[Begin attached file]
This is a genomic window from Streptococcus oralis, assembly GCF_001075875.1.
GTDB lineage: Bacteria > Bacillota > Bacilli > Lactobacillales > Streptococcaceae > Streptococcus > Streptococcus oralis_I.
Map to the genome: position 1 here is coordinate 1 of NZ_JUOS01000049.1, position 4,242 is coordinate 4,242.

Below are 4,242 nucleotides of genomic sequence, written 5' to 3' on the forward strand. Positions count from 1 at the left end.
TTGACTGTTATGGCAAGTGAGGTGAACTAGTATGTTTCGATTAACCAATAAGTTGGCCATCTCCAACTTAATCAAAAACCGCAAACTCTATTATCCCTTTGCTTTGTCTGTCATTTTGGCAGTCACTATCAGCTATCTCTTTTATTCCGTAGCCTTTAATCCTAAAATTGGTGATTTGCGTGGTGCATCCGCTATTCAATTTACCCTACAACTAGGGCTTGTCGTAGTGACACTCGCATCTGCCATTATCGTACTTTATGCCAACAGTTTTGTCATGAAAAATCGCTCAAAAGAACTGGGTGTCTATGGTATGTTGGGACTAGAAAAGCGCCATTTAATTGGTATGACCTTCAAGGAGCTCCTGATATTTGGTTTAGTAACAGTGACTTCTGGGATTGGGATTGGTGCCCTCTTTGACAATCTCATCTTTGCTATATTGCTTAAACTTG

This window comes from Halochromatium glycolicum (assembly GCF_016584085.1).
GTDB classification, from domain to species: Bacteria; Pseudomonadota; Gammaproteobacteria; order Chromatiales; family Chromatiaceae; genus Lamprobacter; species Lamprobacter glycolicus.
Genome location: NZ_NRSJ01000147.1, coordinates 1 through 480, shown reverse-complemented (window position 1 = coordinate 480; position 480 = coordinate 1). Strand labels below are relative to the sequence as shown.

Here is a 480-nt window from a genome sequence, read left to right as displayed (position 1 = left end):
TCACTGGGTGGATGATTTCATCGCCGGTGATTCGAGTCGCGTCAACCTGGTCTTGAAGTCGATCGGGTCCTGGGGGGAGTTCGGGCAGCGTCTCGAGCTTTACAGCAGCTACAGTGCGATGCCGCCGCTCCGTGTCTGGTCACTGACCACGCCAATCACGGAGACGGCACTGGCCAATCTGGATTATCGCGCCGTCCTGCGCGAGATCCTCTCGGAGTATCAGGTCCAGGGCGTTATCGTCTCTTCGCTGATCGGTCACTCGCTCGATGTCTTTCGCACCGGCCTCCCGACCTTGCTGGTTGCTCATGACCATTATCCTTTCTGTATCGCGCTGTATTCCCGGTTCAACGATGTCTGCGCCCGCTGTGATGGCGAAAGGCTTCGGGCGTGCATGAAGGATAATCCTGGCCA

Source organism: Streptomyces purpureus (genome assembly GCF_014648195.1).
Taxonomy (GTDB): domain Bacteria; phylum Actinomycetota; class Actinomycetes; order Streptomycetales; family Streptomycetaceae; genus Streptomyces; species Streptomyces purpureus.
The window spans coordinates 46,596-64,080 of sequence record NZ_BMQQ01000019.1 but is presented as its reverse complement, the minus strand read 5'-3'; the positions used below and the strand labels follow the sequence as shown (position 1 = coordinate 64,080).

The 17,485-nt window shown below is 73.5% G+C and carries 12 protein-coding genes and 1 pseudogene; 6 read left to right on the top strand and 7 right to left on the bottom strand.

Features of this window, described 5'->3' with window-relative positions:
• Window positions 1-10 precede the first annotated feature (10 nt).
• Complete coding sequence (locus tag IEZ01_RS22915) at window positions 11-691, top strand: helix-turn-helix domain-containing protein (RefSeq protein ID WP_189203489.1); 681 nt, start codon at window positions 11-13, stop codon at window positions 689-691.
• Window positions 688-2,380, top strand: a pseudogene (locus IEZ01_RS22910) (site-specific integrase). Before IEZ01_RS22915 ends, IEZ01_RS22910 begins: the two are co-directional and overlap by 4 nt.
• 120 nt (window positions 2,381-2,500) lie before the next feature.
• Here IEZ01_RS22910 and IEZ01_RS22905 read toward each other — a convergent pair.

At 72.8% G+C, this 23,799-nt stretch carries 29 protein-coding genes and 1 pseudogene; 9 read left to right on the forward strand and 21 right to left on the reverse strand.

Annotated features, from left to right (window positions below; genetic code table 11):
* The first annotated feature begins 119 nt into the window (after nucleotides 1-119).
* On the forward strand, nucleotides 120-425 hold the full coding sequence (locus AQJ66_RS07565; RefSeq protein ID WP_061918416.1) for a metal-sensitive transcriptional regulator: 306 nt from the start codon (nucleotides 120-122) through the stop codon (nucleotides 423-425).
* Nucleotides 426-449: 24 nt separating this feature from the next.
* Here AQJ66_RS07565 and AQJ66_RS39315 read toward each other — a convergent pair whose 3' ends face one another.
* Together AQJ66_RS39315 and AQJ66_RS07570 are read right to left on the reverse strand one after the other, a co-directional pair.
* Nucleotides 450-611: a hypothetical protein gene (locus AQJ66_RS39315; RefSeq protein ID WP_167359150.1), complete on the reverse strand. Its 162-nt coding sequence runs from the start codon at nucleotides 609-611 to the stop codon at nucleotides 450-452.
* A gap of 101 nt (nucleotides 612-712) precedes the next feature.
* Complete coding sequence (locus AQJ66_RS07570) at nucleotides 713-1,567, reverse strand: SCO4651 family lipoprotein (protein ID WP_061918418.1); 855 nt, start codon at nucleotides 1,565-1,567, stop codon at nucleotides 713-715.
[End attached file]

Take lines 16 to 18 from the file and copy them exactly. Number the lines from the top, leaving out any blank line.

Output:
• Window positions 1-10 precede the first annotated feature (10 nt).
• Complete coding sequence (locus tag IEZ01_RS22915) at window positions 11-691, top strand: helix-turn-helix domain-containing protein (RefSeq protein ID WP_189203489.1); 681 nt, start codon at window positions 11-13, stop codon at window positions 689-691.
• Window positions 688-2,380, top strand: a pseudogene (locus IEZ01_RS22910) (site-specific integrase). Before IEZ01_RS22915 ends, IEZ01_RS22910 begins: the two are co-directional and overlap by 4 nt.